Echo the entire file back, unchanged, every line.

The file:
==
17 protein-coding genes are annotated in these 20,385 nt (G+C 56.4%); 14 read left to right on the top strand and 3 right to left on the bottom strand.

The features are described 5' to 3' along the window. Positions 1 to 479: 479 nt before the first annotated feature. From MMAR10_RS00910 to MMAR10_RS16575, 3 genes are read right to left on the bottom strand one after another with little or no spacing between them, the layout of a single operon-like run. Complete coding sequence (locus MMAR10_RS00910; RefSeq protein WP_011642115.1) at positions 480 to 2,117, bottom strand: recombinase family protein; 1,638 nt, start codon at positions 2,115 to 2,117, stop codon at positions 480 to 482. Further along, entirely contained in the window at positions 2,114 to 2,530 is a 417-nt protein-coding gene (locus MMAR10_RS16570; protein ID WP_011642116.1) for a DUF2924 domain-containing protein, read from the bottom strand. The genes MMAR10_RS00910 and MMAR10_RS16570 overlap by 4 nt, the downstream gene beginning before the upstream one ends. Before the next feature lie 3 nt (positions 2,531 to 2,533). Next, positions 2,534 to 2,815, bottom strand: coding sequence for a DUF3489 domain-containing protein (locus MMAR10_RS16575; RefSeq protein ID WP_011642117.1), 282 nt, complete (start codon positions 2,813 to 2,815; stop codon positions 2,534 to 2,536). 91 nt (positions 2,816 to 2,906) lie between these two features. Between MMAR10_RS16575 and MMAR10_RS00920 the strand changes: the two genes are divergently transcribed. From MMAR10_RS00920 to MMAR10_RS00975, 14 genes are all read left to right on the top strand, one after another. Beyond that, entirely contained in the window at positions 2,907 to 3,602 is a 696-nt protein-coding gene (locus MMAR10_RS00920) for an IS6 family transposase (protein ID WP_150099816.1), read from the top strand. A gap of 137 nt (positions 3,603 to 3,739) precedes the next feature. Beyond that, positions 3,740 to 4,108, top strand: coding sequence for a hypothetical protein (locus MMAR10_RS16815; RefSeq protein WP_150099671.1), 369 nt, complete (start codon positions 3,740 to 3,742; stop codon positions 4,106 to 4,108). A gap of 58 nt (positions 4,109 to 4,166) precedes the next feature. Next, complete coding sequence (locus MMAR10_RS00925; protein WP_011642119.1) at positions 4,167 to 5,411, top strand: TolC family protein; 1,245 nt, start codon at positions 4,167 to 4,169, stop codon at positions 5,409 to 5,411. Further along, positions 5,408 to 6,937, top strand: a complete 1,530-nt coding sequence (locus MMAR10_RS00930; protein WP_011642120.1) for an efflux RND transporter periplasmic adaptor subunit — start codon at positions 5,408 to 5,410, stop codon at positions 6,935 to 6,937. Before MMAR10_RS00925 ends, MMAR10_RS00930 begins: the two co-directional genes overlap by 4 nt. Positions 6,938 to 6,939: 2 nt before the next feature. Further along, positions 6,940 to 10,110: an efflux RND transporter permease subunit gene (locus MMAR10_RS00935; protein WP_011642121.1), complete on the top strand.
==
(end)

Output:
17 protein-coding genes are annotated in these 20,385 nt (G+C 56.4%); 14 read left to right on the top strand and 3 right to left on the bottom strand.

The features are described 5' to 3' along the window. Positions 1 to 479: 479 nt before the first annotated feature. From MMAR10_RS00910 to MMAR10_RS16575, 3 genes are read right to left on the bottom strand one after another with little or no spacing between them, the layout of a single operon-like run. Complete coding sequence (locus MMAR10_RS00910; RefSeq protein WP_011642115.1) at positions 480 to 2,117, bottom strand: recombinase family protein; 1,638 nt, start codon at positions 2,115 to 2,117, stop codon at positions 480 to 482. Further along, entirely contained in the window at positions 2,114 to 2,530 is a 417-nt protein-coding gene (locus MMAR10_RS16570; protein ID WP_011642116.1) for a DUF2924 domain-containing protein, read from the bottom strand. The genes MMAR10_RS00910 and MMAR10_RS16570 overlap by 4 nt, the downstream gene beginning before the upstream one ends. Before the next feature lie 3 nt (positions 2,531 to 2,533). Next, positions 2,534 to 2,815, bottom strand: coding sequence for a DUF3489 domain-containing protein (locus MMAR10_RS16575; RefSeq protein ID WP_011642117.1), 282 nt, complete (start codon positions 2,813 to 2,815; stop codon positions 2,534 to 2,536). 91 nt (positions 2,816 to 2,906) lie between these two features. Between MMAR10_RS16575 and MMAR10_RS00920 the strand changes: the two genes are divergently transcribed. From MMAR10_RS00920 to MMAR10_RS00975, 14 genes are all read left to right on the top strand, one after another. Beyond that, entirely contained in the window at positions 2,907 to 3,602 is a 696-nt protein-coding gene (locus MMAR10_RS00920) for an IS6 family transposase (protein ID WP_150099816.1), read from the top strand. A gap of 137 nt (positions 3,603 to 3,739) precedes the next feature. Beyond that, positions 3,740 to 4,108, top strand: coding sequence for a hypothetical protein (locus MMAR10_RS16815; RefSeq protein WP_150099671.1), 369 nt, complete (start codon positions 3,740 to 3,742; stop codon positions 4,106 to 4,108). A gap of 58 nt (positions 4,109 to 4,166) precedes the next feature. Next, complete coding sequence (locus MMAR10_RS00925; protein WP_011642119.1) at positions 4,167 to 5,411, top strand: TolC family protein; 1,245 nt, start codon at positions 4,167 to 4,169, stop codon at positions 5,409 to 5,411. Further along, positions 5,408 to 6,937, top strand: a complete 1,530-nt coding sequence (locus MMAR10_RS00930; protein WP_011642120.1) for an efflux RND transporter periplasmic adaptor subunit — start codon at positions 5,408 to 5,410, stop codon at positions 6,935 to 6,937. Before MMAR10_RS00925 ends, MMAR10_RS00930 begins: the two co-directional genes overlap by 4 nt. Positions 6,938 to 6,939: 2 nt before the next feature. Further along, positions 6,940 to 10,110: an efflux RND transporter permease subunit gene (locus MMAR10_RS00935; protein WP_011642121.1), complete on the top strand.